Chapter 1: Site Overview and Project Background
Archaeological testing was undertaken at the Waite-Kirby-Potter house (WSP.HA.22) in Westport, Massachusetts (Figure 1.1) in September and October 2009 by the Fiske Center for Archaeological Research at the University of Massachusetts Boston under Massachusetts Historical Commission Permit 3135 from the State Archaeologist. The excavations were funded by the Community Preservation Commission of Westport, and permitted by property owner Muriel Bibeau. This report illustrates the results of the archaeological excavations that were undertaken during that time period, as well as the comprehensive results of documentary research which has been ongoing since October 2008.
The Waite-Kirby-Potter house is locally important because it is featured on the seal of the town of Westport and thus is one of the most significant historical structures in the town. In addition, this particular site merits further historical and archaeological investigation because colonial southeastern Massachusetts has, in general, not been subject to significant amounts of archaeological investigation, most likely due to the lack of development in the farmland that is so characteristic of the area. However, this presents an opportunity for a unique archaeological study since there has been some architectural, landscape, and population stability over the past 300 years. The Waite-Kirby-Potter site presents an opportunity to study three families who were part of this wider regional farming community. With limited archaeological knowledge of this town, and of this region, this site presents an important opportunity for local residents to gain a more comprehensive understanding of their own history as well as to begin to document a historic farmstead for further comparative regional research. The house has, throughout its history, been known as the Waite-Potter house, however the documentary evidence uncovered for this project shows that the Kirby family inhabited the house for over 100 years, and their name should also be included in its title as they had a significant role in the history of this property and the abutting land.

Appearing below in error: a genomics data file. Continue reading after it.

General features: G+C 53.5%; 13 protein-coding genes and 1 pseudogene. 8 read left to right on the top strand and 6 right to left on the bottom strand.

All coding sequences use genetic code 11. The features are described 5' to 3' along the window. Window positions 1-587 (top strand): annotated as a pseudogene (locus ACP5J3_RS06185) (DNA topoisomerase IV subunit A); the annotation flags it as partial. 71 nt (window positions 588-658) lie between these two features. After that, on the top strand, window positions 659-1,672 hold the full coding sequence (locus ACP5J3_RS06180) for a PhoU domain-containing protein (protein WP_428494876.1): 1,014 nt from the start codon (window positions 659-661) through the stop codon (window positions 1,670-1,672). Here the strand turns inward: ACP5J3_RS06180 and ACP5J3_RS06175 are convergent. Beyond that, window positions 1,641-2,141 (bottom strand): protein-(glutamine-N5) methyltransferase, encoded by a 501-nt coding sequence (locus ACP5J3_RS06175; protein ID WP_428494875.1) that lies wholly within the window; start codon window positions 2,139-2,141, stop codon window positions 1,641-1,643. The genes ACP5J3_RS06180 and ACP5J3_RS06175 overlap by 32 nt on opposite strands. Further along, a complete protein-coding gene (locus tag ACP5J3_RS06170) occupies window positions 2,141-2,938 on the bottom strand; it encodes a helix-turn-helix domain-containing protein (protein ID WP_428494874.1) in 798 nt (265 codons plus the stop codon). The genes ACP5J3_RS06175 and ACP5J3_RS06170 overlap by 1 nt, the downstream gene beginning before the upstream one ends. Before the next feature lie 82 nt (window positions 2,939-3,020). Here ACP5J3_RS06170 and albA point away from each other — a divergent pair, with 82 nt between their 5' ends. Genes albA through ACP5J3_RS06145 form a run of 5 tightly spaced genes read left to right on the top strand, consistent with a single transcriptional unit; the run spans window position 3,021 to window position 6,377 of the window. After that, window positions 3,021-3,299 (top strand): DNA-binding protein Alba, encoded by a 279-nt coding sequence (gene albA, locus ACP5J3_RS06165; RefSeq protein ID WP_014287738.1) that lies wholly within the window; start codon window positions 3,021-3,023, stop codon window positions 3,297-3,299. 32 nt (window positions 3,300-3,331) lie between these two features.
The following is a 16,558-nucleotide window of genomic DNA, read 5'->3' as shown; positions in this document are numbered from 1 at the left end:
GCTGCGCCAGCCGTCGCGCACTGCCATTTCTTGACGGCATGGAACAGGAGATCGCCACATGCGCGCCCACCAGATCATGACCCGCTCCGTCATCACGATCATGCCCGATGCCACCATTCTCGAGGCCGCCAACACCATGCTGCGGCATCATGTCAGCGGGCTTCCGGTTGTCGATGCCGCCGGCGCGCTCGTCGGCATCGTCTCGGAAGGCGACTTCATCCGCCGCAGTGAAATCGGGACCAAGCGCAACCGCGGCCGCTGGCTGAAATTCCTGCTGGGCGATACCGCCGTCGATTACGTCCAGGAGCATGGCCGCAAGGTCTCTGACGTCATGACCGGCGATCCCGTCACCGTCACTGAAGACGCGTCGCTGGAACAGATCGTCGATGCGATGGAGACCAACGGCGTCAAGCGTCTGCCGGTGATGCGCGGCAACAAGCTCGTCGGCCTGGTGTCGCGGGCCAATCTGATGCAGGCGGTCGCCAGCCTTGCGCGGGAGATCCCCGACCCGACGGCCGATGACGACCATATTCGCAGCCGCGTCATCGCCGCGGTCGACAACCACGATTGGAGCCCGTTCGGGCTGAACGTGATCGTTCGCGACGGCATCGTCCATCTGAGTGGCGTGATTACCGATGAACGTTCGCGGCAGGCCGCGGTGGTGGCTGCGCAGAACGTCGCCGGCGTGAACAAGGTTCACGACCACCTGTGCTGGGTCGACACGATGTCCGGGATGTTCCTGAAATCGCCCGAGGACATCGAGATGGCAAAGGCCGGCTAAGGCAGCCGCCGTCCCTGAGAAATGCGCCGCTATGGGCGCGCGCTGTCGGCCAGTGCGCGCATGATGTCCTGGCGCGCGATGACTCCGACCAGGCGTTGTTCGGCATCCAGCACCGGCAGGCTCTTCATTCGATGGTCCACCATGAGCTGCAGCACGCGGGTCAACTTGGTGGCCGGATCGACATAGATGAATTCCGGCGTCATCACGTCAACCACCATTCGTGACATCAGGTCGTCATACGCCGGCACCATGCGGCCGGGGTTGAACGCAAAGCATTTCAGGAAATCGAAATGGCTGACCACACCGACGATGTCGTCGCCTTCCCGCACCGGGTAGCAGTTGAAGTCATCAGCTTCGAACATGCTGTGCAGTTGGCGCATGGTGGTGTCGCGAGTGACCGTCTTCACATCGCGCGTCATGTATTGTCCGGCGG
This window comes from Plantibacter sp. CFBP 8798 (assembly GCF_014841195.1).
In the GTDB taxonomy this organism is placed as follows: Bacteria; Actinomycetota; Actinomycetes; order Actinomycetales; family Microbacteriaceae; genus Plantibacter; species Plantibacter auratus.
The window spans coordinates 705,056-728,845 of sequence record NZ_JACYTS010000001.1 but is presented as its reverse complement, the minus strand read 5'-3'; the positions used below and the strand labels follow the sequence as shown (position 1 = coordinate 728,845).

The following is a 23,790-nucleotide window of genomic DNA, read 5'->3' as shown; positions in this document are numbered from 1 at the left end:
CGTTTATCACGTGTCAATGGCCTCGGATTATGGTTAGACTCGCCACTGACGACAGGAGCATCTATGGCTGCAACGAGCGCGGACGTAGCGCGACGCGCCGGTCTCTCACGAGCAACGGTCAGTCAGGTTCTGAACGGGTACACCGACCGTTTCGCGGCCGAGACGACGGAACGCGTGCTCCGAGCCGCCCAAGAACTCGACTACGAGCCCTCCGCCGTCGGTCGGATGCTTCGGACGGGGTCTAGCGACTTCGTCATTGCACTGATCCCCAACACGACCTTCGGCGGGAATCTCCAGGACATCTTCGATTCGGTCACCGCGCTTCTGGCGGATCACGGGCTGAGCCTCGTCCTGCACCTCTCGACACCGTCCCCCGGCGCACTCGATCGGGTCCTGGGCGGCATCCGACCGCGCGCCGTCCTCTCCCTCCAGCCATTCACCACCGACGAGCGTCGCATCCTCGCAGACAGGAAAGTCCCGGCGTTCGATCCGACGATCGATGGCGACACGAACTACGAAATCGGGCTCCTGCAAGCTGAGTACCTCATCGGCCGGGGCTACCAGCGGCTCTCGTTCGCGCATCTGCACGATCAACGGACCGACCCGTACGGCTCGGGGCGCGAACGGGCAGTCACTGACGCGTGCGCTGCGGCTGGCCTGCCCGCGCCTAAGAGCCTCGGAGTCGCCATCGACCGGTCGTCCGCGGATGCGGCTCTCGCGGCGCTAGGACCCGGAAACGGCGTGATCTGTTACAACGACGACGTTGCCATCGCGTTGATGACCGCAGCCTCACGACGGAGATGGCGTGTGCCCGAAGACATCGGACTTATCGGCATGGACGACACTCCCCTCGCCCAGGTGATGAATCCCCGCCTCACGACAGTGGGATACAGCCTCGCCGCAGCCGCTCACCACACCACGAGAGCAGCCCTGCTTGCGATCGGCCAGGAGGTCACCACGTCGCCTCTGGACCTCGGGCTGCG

Site Description and Environmental and Prehistoric Context
The Waite-Kirby-Potter site is situated approximately one mile north of Westport’s Central Village on the east side of Main Road. Site forms were submitted to the Massachusetts Historical Commission by the Public Archaeology Lab following their intensive survey of the town’s historical and cultural resources. They describe the site as a 17th century cellar hole and two adjoining chimneys, one of which is the stone end of the original house, the other is an 18th-century brick chimney on the westerly side of the original stone end. (This 17th century date is based on tradition, and the most recent documentary research presented in this report suggests a slightly later, more specific date.) In stone end houses, one of the gable ends, as the name implies, is constructed of stone with an integral stone chimney, while the rest of the house is wood framed. The stone end is left exposed, while the sides are sometimes encased by the house’s framing.